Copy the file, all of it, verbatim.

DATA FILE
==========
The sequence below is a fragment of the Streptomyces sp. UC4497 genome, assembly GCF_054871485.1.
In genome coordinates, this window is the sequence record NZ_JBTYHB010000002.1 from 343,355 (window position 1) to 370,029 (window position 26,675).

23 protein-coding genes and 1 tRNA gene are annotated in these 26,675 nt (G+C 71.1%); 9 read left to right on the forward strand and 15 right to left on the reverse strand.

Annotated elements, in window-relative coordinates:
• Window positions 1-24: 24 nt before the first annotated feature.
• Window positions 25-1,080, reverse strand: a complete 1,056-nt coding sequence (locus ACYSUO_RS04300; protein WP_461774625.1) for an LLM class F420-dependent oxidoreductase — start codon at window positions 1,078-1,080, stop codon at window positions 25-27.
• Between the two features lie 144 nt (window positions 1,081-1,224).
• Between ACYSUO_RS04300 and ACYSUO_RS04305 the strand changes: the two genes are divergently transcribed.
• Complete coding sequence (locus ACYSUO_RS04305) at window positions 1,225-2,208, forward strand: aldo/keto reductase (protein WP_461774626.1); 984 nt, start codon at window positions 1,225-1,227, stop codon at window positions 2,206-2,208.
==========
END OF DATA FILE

The sequence below is a fragment of the Streptomyces sp. UC4497 genome, assembly GCF_054871485.1.
In genome coordinates, this window is the sequence record NZ_JBTYHB010000002.1 from 343,355 (window position 1) to 370,029 (window position 26,675).

23 protein-coding genes and 1 tRNA gene are annotated in these 26,675 nt (G+C 71.1%); 9 read left to right on the forward strand and 15 right to left on the reverse strand.

Annotated elements, in window-relative coordinates:
• Window positions 1-24: 24 nt before the first annotated feature.
• Window positions 25-1,080, reverse strand: a complete 1,056-nt coding sequence (locus ACYSUO_RS04300; protein WP_461774625.1) for an LLM class F420-dependent oxidoreductase — start codon at window positions 1,078-1,080, stop codon at window positions 25-27.
• Between the two features lie 144 nt (window positions 1,081-1,224).
• Between ACYSUO_RS04300 and ACYSUO_RS04305 the strand changes: the two genes are divergently transcribed.
• Complete coding sequence (locus ACYSUO_RS04305) at window positions 1,225-2,208, forward strand: aldo/keto reductase (protein WP_461774626.1); 984 nt, start codon at window positions 1,225-1,227, stop codon at window positions 2,206-2,208.